Japanese tsunami survivors find comfort in prostitutes and pachinko

japan-pachinko-prostitutesResearchers IBISWorld recently compiled a list of the 10 fastest-growing US industries, and coming in at number seven (one step ahead of hot sauce production) was social network game development. That should come as no surprise to anyone who has witnessed the acquisition binge of social game companies over the past year or so. But the phenomenon has apparently caught Japanese pachinko makers off guard. Financial blogger Ichirou Yamamoto penned a recent piece for the 4Gamer website in which “prominent members in the pachinko industry express concern about the rise of the social game industry and view it as a problem.”

Tokyo’s Ichiyoshi Research Institute says pachinko generates about US $240b in revenue every year. That’s about eight times what Japanese horseracing brings in and around seven times Macau’s annual casino revenue. Japan’s pachinko industry is already unsettled by the thought of legal casinos horning in on their action. But that’s tomorrow’s concern; social games are a threat that’s here now. Worse, social games mimic the simple, repetitive, low-stakes, stress-relieving activity one finds in pachinko parlors – but without having to leave your home.

How ingrained is pachinko in Japanese culture? Consider that in the areas most devastated by the March 2011 earthquake/tsunami, the two industries that bounced back quickest were prostitution and pachinko. A sex worker identified only as Kitty-san told the Tokyo Reporter that demand for her services was “even higher than it was before the disaster. Many customers had suffered from the catastrophe and had even lost family members. They justified their urges, saying they ‘sought psychological relief’ or ‘wanted to be consoled.’”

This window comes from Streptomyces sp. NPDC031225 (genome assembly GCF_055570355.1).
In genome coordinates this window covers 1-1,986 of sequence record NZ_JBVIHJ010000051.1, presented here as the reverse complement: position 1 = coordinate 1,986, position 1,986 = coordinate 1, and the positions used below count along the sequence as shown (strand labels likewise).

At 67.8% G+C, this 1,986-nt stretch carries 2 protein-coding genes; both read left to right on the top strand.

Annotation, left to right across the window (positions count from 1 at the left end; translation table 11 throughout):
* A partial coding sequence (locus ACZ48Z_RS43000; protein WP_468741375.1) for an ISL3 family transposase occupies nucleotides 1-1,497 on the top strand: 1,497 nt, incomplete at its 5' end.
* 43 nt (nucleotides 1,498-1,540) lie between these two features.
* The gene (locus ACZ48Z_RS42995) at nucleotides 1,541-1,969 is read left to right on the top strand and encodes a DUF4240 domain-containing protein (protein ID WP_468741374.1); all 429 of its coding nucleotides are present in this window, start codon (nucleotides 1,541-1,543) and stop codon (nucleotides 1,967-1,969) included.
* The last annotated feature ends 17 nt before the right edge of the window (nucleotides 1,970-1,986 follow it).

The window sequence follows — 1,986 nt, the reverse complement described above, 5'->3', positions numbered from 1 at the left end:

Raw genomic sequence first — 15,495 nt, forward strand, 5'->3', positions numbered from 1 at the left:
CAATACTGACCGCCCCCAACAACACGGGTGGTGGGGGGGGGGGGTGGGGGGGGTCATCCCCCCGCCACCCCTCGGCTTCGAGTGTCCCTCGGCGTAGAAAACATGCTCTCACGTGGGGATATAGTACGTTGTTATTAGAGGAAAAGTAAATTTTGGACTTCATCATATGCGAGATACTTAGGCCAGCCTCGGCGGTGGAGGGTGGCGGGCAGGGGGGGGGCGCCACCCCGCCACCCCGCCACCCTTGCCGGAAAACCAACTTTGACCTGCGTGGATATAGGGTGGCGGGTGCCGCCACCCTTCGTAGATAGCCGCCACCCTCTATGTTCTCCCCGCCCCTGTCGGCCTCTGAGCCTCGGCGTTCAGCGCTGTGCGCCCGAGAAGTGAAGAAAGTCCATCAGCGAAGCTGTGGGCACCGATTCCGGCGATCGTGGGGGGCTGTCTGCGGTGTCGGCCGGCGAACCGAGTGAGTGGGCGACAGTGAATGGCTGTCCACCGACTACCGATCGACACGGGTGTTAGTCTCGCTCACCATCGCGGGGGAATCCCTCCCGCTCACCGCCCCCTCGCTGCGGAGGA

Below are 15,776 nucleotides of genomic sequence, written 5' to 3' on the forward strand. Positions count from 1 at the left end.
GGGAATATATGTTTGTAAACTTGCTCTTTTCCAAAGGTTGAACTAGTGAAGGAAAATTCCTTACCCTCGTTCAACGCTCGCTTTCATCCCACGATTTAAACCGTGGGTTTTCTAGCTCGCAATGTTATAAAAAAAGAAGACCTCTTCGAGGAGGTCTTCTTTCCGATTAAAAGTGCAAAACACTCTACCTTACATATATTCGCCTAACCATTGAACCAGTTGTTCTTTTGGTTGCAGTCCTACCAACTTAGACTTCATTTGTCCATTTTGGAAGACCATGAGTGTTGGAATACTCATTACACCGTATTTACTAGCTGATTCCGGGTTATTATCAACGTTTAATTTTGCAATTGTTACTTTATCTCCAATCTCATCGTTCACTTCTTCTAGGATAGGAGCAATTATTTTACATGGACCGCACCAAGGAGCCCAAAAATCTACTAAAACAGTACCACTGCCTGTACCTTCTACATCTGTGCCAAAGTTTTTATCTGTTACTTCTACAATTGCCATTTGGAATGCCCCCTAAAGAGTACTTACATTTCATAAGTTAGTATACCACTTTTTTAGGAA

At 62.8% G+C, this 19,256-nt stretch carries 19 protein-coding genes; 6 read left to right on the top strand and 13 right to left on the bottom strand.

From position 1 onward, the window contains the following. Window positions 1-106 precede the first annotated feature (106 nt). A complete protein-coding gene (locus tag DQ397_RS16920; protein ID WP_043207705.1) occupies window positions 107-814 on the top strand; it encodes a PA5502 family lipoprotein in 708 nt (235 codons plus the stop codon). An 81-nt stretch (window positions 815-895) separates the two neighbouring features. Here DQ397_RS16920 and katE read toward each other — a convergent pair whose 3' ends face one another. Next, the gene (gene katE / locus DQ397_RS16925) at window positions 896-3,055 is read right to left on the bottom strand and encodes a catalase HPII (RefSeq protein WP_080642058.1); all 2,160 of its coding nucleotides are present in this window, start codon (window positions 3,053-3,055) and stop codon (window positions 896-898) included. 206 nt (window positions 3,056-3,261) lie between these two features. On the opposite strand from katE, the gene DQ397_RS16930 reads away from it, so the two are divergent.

We can understand shell-shocked citizens seeking refuge in the arms of a working girl. It’s harder to imagine that the cacophonous environment of a pachinko parlor could provide similar relaxation therapy. Then again, we’re not Japanese. Yuko Masaki, a 51-year-old woman who was introduced to pachinko by her 23-year-old son, explained its appeal to CNN. “Everyone’s heard the bad stories, you know, about how some people get addicted and get into debt and destroy their households, but they’re really one in a thousand. For me it relieves stress. When I am facing the pachinko machine, nothing else matters. It’s a complete escape. I don’t have to answer to anyone but myself.” Not hard to see why Japan’s pachinko giants are terrified the next thing Masaki’s son introduces to his mother will be Farmville.